The Song of the Slave

The song of the slave rings out
On the ships moving to the Americas;
In the slave house where the men are worked to death,
The women raped,
The children sold like cattle to men who will
Work the men to death,
Rape the women,
Use the children
When they grow,
If they grow.
The song of the slave sweating in the fields,
Bowing in the master’s house,
Begging for the slop the mistress tosses on his floor.
Still the slave sings.
Why? I cannot tell you
He sings to God, he sings to the void,
He sings to the piece of his soul never chained
Even if he cannot articulate the soul.
He only wants to breathe free
The way you breathe free,
The way I breathe free.
Maybe not free but freer. Much freer.
He wants to read. He wants to read poetry in the moonlight.
He wants his woman to be his. He wants his children sleeping soundly
Without the cut of the lash in the back of the mind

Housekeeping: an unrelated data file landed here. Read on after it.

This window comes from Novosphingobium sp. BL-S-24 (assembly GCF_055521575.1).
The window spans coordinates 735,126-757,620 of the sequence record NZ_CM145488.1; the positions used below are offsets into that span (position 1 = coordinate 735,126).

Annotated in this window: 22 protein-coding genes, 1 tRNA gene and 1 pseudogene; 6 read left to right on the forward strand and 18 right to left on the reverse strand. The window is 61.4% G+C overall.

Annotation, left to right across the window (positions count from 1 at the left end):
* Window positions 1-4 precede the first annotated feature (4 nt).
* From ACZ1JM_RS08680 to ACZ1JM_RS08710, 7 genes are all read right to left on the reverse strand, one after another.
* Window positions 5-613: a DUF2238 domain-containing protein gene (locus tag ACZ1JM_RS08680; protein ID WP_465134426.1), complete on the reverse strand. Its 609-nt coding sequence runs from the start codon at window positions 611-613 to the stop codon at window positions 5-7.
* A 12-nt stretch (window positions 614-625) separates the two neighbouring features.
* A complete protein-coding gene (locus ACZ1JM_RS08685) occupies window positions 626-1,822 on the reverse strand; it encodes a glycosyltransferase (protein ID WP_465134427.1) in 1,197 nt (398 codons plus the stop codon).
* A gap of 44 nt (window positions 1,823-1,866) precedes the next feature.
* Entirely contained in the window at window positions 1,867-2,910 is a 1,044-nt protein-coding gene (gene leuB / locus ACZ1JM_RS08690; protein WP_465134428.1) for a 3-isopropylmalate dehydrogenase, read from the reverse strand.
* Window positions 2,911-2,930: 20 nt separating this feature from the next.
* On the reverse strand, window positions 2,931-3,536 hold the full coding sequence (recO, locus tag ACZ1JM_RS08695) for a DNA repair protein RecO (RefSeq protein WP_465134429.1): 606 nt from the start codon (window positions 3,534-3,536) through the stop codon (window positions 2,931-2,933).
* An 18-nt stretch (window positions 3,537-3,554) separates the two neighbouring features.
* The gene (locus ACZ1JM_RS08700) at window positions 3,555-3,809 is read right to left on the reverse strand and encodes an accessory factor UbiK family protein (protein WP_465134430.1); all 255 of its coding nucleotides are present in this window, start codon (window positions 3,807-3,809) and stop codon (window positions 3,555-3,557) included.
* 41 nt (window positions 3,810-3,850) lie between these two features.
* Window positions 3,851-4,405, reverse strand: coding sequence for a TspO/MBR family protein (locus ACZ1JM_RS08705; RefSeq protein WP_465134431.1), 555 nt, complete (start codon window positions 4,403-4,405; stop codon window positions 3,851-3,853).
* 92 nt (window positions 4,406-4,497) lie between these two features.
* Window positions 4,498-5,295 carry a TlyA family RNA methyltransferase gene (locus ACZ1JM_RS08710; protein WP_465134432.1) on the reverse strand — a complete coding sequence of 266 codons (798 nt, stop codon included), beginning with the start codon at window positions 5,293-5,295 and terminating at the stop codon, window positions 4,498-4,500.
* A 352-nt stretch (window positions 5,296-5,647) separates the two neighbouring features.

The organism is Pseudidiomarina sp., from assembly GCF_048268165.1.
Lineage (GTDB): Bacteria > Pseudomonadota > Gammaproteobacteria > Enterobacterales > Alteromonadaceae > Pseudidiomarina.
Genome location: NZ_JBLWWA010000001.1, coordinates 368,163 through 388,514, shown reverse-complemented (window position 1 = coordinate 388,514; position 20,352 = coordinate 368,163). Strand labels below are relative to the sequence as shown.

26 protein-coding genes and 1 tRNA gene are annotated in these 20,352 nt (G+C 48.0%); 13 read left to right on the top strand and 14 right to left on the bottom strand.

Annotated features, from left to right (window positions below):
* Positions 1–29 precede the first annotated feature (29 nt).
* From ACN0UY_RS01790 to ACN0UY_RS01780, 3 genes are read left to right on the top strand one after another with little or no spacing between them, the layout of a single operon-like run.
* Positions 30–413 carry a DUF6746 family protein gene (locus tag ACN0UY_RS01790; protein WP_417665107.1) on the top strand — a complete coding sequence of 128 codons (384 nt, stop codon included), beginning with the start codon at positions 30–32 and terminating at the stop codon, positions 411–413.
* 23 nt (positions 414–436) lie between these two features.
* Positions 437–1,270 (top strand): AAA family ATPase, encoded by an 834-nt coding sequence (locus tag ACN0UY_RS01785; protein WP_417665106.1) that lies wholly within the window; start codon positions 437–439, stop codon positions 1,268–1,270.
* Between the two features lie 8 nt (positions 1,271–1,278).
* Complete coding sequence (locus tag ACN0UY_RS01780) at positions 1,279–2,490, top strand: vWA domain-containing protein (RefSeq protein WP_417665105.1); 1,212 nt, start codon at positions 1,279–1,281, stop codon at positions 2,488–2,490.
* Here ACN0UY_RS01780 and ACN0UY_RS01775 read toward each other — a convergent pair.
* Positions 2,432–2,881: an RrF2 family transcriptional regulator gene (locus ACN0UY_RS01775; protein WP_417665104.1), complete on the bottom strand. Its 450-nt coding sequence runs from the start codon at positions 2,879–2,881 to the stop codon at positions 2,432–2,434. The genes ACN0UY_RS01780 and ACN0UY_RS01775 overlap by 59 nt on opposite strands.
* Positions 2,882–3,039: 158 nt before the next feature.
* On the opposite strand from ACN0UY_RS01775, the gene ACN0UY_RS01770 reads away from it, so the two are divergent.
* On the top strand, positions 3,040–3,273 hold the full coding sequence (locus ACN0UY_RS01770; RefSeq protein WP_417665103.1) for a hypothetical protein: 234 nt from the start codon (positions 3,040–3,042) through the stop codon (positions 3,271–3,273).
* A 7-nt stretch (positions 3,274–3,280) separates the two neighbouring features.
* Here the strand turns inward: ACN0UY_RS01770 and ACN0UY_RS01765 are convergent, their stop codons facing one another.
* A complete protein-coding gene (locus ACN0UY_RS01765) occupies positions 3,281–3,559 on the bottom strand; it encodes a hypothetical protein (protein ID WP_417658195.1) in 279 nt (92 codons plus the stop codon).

Or the center of the back.
He wants the way that you want, I want.
Can you not see that?
He wants to drink beer and speak his mind in public.
He wants to come home at night after working a job he is free to quit
As long as he finds another
And find a home he paid for or built with his own hands.
His home. His property. Something for him to own.
The song of the slave
Resounding through the empty fields,
The fetid alleys, the crowded streets,
The houses filled or abandoned.
The song of the slave now freed
And the song of his children:
They rise together and you must sing with them.
We must marry their sorrow to freedom,
Singing together, together,
All one great free tragic beautiful voice
Drenched in tears, brightened by enlightenment,
Exalted in our solidarity.

John Tustin's poetry has appeared in many literary magazines, online journals and blogazines over the last several years. He is currently suffering in exile on Elba. His published poetry is available HERE